The George Bernard Shaw revival at the National Theatre continues apace with one of his lesser-known but most substantial plays. Following on from successful productions of Saint Joan and Major Barbara, The Doctor’s Dilemma is a serious comedy about medical ethics in which, despite huge advances in scientific knowledge in the intervening years, many of the questions raised remain as relevant now as they were when the play was first staged in 1906.
The central dilemma of the title falls to recently knighted doctor Colenso Ridgeon, who has developed an experimental cure for tuberculosis but must decide who is most worthy of the limited treatment available: a brilliant but morally flawed young artist Louis Dubedat, or the benevolent but mediocre general practitioner Blenkinsop. Ridgeon’s tricky choice is made more complicated by the fact that he has fallen for Dubedat’s attractive wife Jennifer, so that personal passion competes with public impartiality, and art vies with science.
As an advocate of a national health service, Shaw attacks the vested interests of a private profession, where doctors follow their own individual obsessions, offer quack remedies or prescribe unnecessary treatments for financial gain. And some of the play’s issues resonate today, with the government being charged with bringing in privatisation by the back door and an overburdened health system having to make tough decisions about whether it can afford to treat patients with unhealthy lifestyles.
Shaw is known as a cerebral, wordy playwright, often accused of being more interested in ideas than people, but in Nadia Fall’s triumphant production The Doctor’s Dilemma is far from being a dry debating chamber. This devastating satire on the medical profession is not only extremely witty, but underlying it is a surprising amount of genuine emotion. The love interest is persuasively understated, with even an erotic frisson involving shedding of clothes. Although nothing has been updated, some judicious trimming of the text and a direct approach makes the play seem remarkably fresh and sprightly for a centenarian.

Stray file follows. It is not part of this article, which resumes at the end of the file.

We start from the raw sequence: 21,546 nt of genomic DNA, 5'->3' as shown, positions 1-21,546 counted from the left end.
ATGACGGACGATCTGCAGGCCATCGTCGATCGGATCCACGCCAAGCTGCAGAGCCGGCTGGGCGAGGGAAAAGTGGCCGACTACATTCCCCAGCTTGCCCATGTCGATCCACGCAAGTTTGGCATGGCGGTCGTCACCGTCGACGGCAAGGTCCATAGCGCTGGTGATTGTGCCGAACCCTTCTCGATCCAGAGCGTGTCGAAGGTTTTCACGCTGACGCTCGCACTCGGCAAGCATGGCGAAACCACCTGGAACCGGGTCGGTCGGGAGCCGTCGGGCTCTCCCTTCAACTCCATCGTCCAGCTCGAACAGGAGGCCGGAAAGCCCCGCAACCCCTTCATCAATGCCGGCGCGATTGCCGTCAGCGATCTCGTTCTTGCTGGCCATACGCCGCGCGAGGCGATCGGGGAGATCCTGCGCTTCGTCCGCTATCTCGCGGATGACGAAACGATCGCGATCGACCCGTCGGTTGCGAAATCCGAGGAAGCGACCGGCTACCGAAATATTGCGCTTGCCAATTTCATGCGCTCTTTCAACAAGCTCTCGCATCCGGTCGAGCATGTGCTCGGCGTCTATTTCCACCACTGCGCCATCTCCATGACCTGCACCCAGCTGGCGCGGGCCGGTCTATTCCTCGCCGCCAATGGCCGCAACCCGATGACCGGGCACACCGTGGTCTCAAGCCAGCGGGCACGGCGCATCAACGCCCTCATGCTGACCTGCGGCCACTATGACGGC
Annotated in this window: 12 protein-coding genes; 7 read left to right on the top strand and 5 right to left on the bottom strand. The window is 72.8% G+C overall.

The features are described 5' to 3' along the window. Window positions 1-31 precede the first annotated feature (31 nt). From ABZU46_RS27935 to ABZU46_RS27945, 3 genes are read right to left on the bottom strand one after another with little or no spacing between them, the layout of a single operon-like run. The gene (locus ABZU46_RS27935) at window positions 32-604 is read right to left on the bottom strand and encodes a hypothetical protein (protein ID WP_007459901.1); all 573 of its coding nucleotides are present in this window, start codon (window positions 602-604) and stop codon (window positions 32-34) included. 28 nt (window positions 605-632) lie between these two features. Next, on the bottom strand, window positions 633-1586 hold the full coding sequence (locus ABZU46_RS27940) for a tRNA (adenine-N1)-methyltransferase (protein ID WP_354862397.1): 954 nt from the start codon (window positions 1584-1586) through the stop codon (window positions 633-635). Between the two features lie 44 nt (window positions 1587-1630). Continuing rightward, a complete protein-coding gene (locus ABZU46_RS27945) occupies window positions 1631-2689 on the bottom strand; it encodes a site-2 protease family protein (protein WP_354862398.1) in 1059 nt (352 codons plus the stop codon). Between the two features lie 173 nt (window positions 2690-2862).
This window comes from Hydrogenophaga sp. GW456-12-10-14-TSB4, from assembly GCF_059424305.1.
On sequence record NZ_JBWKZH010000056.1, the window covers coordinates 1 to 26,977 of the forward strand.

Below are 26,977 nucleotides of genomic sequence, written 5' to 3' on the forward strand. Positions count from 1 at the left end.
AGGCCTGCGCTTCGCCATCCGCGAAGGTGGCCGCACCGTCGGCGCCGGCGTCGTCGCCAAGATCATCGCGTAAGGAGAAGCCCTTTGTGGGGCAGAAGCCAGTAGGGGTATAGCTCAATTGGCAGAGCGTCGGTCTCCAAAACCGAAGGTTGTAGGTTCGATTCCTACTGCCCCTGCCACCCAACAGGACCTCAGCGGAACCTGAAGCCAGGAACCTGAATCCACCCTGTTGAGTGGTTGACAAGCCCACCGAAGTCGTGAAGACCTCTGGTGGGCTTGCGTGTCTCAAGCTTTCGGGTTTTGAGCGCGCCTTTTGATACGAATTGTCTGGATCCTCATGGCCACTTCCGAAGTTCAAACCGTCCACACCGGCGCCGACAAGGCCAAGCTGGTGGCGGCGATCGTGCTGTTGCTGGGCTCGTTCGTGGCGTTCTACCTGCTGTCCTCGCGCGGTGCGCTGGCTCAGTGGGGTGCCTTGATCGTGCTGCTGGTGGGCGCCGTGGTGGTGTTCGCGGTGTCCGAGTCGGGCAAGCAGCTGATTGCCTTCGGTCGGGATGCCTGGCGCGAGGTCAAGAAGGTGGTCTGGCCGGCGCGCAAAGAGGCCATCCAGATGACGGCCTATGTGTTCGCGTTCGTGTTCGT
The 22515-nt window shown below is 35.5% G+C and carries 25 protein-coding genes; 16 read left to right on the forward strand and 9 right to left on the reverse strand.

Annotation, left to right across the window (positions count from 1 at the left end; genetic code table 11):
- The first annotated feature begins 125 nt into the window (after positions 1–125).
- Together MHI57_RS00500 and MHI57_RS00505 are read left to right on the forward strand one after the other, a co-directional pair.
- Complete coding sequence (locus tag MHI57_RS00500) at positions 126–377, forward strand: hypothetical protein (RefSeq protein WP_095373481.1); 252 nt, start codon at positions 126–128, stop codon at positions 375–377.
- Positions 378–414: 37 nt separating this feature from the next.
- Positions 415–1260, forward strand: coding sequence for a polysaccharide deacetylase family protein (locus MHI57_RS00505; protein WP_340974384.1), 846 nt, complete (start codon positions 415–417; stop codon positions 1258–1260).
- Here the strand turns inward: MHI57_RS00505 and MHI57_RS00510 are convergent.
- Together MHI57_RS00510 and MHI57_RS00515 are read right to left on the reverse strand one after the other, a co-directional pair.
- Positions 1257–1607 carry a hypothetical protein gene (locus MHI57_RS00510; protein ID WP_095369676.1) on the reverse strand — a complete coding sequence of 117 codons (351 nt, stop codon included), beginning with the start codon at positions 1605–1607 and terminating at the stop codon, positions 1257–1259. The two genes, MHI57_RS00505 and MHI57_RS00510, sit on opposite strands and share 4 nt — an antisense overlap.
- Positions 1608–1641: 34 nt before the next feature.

Peter McKintosh’s stunning design takes us from well-appointed Harley Street consulting rooms to the grand Star and Garter Hotel in Richmond, and from the sensuous disarray of an artist’s studio garret to a smart Bond Street picture gallery, as the establishment values are counterpointed by bohemian unconventionality. Neil Austin’s lighting is particularly effective in a beautifully muted death scene, while Gregory Clarke’s sound effects of horse-drawn carriages evoke the Edwardian period.
Aden Gillett is compelling and convincing, playing Sir Colenso as a high-achieving, progressive doctor in a mid-life crisis, a bachelor who has put his career first but now unexpectedly falls in love causing all sorts of complications. Genevieve O’Reilly gives Jennifer a determined ardour, while Tom Burke is deliciously decadent as the womanising scrounger Louis who loves to challenge bourgeois morality. Derek Hutchinson is the likeably humble but naive Blenkinsop, Malcolm Sinclair nicely sends up an incompetently pompous consultant, Robert Portal gets the most out of a surgeon’s running gag about blood poisoning and David Calder gives gravitas to Colenso’s old mentor, who compensates for being out of touch scientifically with a common-sense humanity that is timeless.